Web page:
“One day, just out of the blue, we decided to go to North Carolina and check out the (warehouse) and I wound up buying a semi-truck load of merchandise,” Morris said, explaining how KT Bins & more was born.
At first, Morris would simply unbundle all the goods and sell them in a small store next to the towing company’s office. But after a while, he saw the market for reselling entire pallets purchased directly from the liquidation warehouse. Such pallets might contain multiple boxes of the same product — a recent offering included nearly a dozen fire pits, for example — or a bunch of related goods, like lawn mowers and a sprinkle of other yard and garden tools.
“We started selling a few pallets and then we said, ‘You know, let’s get into the pallet business. There’s no one else close by doing it.’ ”
On sunny days, Morris lines his palleted merchandise at the front of his business along U.S. Highway 78 to attract passersby. While KT Bins & More is only open three days a week, it attracts a steady stream of new and return customers.
“We have a pretty good crowd,” Morris said, adding that inflation has more people looking for bargains.
The liquidation market has more than doubled since 2008 to $664 billion a year, according to a CNBC report citing a study by Colorado State University. The National Retail Federation said nearly 17 percent of all merchandise consumers purchased in 2021 was returned, up from 10.6 percent the previous year. Returns are even greater for online sales — nearly 21 percent in 2021.
The boom is being driven by a record amount of imported retail goods moving through the Port of Charleston and other major seaports during the past couple of years. When online sales skyrocketed during the pandemic shutdowns, spurred in part by a series of stimulus payouts, retailers began ordering extra products to meet demand. They also started placing orders far earlier than ever before for seasonal goods, like back-to-school and holiday merchandise.
Supply chain snarls kept much of that merchandise tied up at ports or distribution centers, rather than on store shelves, and when retailers finally got the goods, they found demand had shifted. These days, inflation and an economic slowdown have left retailers with a glut of products, and some shoppers are sending back the merchandise they once couldn’t live without.
Processing a return can cost retailers up to two-thirds of a product’s original price, CNBC reported. So retailers are more often deciding to forgo putting merchandise ranging from clothing and kitchen items to electronics and power tools back on a shelf. Instead, they’re selling it to warehouses like the one Liquidity Services operates in North Wilkesboro, N.C.
Recently, the warehouse on Armory Road offered a pallet containing 223 pounds of returned toys and games from Target, which fetched $505. Another bundle of eight pallets containing name-brand tools and hardware with a retail price of nearly $15,000 sold for $2,900, better than an 80 percent discount.
Much of that merchandise will wind up on eBay, Poshmark or other online outlets for secondhand goods, at flea markets or at stores like KT Bins & More, where pallets arrive by tractor-trailer — at least one, often more — every week. Morris said he goes through all the merchandise he buys to make sure it’s in good working condition.
He’s not the only entrepreneur looking to cash in on returned goods.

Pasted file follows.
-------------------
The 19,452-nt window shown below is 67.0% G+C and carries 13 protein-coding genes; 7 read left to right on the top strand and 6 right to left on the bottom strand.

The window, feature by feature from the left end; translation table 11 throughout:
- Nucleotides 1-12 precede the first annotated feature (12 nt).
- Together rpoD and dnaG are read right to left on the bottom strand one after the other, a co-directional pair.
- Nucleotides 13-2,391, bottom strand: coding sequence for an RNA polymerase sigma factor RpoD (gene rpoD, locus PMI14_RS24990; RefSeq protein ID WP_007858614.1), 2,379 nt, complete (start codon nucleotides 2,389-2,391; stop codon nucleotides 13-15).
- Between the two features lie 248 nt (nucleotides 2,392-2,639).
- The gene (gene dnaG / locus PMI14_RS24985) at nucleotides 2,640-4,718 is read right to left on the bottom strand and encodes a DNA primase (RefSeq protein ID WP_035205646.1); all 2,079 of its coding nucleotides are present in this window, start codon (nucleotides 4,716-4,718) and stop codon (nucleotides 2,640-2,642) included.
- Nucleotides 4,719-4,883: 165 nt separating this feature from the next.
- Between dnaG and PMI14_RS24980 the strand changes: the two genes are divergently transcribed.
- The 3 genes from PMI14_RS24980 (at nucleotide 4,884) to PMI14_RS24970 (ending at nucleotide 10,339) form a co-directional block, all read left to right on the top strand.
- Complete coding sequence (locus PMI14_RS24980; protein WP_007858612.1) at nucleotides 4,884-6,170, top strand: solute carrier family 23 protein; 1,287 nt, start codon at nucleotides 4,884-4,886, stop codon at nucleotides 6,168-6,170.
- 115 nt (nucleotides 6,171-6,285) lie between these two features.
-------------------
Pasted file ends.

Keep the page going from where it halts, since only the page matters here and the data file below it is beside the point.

Elise Milbrandt owns the Amazing Bins store in Ladson, which has wooden bins packed with more than 150,000 new items each week. Milbrandt buys tractor-trailer loads of liquidated merchandise, such as a recent haul of $500,000 worth of shoes, that’s sold at lower prices the longer they sit in a bin. New stock is loaded on Saturday, when goods sell for $7 per item. By Tuesday, whatever is left goes for $2 per item. The rest of the week is spent purchasing more goods and restocking for the next Saturday’s debut.
“What you can expect to find in our store is over 30 large bins filled with everything from car parts to Cartier and Gucci to groceries and everything in between,” Milbrandt says on the store’s website. Recent items have included bath bombs, memory-foam mattresses, area rugs and Keurig coffee makers.
Milbrandt said she and her husband, Mike, got the idea to open Amazing Bins in 2020 after visiting similar stores in the Upstate. Among the most valuable items customers have found in the store’s bins include a pair of 18-karat gold rings — verified by a jeweler — and a leather purse sporting Gucci’s trademark double-G logo. While Milbrandt said she’s not qualified to authenticate such items, it’s the thrill of finding a hidden treasure that lures many people to the store.
“The lady who bought it said, ‘Gucci, Foochee, I don’t care — it’s a beautiful black bag and it’s leather and I’m thrilled’,” Milbrandt said. “For $7 you get a real leather purse that brings you joy, I say that’s a win.”
There are similar setups across South Carolina, such as Palmetto Pallets in Florence, Bargain Bins in Williston and Barnwell, Dig A Deal in Abbeville and Bin Time stores in Mauldin and Anderson, where customers regularly line up hours ahead of opening time to be the first to sort through the week’s new merchandise.
“Typically, we have a few hundred people waiting outside” on days when new stock is introduced, Michael Prendamano, owner of The Bin Store in North Augusta, told that city’s WJBF television station.
Summerville resident Chad Brown said he visits KT Bins & More often to see what new merchandise might be available for the home he’s trying to furnish.
“There’s always good stuff here,” he said. “Last weekend, we bought a Rigid shop-vac, some fans and a little tabletop heater.”
Like many consumers, Brown also buys some items to resell. He recently bought a $150 pallet with a pair of propane fire pits, keeping one and selling the other to recoup some of his money.
“Any pallet here, if there’s something you need or something way on the bottom that you think looks nice, buy it because you’re going to make out,” he said.